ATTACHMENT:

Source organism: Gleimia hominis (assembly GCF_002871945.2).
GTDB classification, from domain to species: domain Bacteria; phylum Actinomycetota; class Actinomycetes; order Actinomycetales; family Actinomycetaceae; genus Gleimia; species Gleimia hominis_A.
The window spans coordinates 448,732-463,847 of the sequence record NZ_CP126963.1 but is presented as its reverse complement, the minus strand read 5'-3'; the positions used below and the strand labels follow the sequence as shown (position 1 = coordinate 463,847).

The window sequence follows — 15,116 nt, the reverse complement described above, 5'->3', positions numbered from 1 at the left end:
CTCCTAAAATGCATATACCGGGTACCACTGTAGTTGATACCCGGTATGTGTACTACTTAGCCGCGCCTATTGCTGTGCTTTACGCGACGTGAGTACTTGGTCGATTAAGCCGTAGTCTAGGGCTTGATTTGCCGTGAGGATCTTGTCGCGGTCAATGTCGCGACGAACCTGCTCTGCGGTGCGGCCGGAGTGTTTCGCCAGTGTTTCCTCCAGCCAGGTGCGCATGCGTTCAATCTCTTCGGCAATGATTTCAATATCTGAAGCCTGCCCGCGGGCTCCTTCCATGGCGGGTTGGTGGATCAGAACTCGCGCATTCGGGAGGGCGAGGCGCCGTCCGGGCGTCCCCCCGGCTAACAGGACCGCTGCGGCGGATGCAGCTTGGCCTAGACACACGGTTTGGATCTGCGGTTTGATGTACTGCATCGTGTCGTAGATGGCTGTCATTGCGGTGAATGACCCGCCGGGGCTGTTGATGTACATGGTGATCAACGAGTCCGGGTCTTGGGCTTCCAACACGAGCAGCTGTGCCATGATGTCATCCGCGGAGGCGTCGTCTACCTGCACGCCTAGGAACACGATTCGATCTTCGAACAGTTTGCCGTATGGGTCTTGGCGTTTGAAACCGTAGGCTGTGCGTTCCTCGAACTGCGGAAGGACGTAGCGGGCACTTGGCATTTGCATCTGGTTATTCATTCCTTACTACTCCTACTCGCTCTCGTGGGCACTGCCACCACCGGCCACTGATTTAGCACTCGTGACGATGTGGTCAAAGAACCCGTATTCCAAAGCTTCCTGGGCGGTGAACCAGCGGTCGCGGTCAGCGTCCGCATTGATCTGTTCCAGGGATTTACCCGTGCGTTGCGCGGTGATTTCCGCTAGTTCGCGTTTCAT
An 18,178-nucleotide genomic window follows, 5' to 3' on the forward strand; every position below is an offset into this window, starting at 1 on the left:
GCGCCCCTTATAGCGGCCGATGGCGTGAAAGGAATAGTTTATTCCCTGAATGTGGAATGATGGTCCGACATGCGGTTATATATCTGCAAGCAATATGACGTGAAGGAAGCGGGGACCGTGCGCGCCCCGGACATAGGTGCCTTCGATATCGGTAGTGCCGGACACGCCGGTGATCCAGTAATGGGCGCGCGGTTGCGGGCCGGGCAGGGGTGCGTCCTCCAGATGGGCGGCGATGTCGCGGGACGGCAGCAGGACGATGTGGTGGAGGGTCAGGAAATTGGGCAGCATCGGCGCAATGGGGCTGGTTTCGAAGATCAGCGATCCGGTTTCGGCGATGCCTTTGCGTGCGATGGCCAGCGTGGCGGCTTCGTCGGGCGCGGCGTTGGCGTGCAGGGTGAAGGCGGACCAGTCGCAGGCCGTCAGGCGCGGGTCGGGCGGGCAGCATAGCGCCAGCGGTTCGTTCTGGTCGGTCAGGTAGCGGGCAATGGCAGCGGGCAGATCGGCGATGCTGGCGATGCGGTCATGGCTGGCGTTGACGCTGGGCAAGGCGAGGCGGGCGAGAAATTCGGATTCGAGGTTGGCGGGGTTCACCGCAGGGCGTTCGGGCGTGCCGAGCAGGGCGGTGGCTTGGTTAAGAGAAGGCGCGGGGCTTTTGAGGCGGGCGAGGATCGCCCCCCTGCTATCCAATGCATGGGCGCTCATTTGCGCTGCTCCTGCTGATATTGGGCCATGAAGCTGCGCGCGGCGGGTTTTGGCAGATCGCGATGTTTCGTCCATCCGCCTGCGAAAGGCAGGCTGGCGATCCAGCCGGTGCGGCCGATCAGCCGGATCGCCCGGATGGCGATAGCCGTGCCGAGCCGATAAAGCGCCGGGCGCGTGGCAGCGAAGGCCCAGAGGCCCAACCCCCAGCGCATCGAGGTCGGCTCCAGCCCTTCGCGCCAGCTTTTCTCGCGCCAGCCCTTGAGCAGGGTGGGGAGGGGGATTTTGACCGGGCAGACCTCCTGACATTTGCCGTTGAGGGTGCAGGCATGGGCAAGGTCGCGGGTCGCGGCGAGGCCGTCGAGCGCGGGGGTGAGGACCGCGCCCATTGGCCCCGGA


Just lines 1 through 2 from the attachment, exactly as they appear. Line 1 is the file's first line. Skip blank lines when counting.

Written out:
Source organism: Gleimia hominis (assembly GCF_002871945.2).
GTDB classification, from domain to species: domain Bacteria; phylum Actinomycetota; class Actinomycetes; order Actinomycetales; family Actinomycetaceae; genus Gleimia; species Gleimia hominis_A.